Vishing is another highly sophisticated form of social engineering combined with Voice over IP (Internet Protocol) to obtain sensitive information from unexpected users. This type of attack plays on the public trust in landline telephones being terminated at physical locations; however, with the advancement of Voice over IP telephone communication, telephone numbers can be directed to any location. Caller ID can be masqueraded or spoofed to look like it is arriving from a legitimate source.
An example of a vishing scheme is when a user is called by a criminal using an automated program. When a user picks up on the line, they get a recording masquerading as their financial institution advising the user that their credit card has been fraudulently used. The recording provides a telephone number and instructions for the user on how to proceed to protect them from this fraudulent use. The user then calls this number and receives another automated response requesting credit card number information and PIN number information. This system may also attempt to obtain other sensitive information. The criminal element can now utilize this information to carry out other fraudulent activity on this credit card. The user does not expect anything since the scam appears to be legitimate.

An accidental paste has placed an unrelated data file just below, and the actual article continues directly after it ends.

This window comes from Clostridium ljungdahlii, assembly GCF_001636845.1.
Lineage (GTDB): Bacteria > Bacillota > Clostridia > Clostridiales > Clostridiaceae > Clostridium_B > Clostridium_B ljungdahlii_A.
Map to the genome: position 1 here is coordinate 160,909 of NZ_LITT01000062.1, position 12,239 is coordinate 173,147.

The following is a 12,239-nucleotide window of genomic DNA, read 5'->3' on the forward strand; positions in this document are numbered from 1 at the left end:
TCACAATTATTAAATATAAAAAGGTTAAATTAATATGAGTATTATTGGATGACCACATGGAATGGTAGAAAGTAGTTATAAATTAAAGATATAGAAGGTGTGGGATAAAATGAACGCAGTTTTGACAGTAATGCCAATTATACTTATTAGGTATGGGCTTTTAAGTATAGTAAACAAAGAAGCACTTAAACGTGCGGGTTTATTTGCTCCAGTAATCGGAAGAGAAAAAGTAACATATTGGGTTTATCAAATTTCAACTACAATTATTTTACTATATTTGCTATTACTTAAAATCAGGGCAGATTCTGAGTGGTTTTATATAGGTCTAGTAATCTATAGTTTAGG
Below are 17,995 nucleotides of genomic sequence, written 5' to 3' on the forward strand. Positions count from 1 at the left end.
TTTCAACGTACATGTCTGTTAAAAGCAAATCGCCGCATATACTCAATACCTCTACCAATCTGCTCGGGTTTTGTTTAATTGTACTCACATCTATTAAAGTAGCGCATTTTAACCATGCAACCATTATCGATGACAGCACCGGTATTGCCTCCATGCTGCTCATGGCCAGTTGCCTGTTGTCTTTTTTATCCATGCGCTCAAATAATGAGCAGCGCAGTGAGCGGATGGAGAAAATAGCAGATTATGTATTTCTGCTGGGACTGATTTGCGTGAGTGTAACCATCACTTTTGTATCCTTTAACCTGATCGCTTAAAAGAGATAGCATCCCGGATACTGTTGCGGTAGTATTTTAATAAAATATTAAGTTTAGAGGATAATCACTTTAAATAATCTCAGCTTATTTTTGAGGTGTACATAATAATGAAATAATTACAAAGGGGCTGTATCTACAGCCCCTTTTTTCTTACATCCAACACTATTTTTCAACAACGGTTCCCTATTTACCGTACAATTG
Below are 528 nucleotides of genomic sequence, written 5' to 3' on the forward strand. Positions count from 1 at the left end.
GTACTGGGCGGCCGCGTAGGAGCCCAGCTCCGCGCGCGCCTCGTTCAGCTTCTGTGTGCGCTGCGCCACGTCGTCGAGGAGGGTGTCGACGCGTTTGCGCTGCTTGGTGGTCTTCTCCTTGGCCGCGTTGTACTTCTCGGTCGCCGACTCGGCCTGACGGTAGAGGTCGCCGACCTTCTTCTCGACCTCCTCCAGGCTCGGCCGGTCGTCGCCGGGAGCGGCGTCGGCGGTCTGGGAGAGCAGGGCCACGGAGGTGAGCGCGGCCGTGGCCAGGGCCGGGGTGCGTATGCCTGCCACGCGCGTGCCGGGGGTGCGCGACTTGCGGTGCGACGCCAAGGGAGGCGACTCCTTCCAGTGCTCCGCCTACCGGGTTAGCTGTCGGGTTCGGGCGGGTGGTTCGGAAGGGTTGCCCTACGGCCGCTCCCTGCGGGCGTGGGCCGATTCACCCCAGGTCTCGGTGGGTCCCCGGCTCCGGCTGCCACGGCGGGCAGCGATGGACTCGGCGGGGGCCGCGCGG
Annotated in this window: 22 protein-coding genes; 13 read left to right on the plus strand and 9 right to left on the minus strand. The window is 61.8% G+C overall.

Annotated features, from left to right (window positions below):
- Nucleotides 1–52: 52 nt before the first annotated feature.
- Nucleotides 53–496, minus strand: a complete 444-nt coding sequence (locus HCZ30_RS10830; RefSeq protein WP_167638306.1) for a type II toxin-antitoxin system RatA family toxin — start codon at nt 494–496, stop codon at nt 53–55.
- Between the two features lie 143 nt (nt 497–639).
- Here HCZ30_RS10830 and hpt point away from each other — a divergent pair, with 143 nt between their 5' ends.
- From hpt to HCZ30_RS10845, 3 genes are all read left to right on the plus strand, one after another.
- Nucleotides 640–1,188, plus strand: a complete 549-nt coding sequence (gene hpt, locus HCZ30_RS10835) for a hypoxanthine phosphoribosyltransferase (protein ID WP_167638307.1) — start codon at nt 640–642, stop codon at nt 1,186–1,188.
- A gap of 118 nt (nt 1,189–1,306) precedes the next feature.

Vishing is very hard to monitor and it is advised that consumers do not follow these types of instructions, but instead, call their financial institutions directly if they have any concerns or questions about the claimed activity on their accounts.